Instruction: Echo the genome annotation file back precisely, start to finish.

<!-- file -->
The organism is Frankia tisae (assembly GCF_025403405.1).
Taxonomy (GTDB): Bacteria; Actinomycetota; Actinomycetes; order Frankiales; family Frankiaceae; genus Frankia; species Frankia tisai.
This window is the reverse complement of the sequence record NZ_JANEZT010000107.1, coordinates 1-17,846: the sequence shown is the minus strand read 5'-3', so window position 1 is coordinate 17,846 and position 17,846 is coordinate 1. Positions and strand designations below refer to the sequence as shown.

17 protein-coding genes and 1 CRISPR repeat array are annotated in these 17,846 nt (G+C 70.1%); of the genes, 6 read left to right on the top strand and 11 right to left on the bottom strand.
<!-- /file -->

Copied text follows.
The organism is Frankia tisae (assembly GCF_025403405.1).
Taxonomy (GTDB): Bacteria; Actinomycetota; Actinomycetes; order Frankiales; family Frankiaceae; genus Frankia; species Frankia tisai.
This window is the reverse complement of the sequence record NZ_JANEZT010000107.1, coordinates 1-17,846: the sequence shown is the minus strand read 5'-3', so window position 1 is coordinate 17,846 and position 17,846 is coordinate 1. Positions and strand designations below refer to the sequence as shown.

17 protein-coding genes and 1 CRISPR repeat array are annotated in these 17,846 nt (G+C 70.1%); of the genes, 6 read left to right on the top strand and 11 right to left on the bottom strand.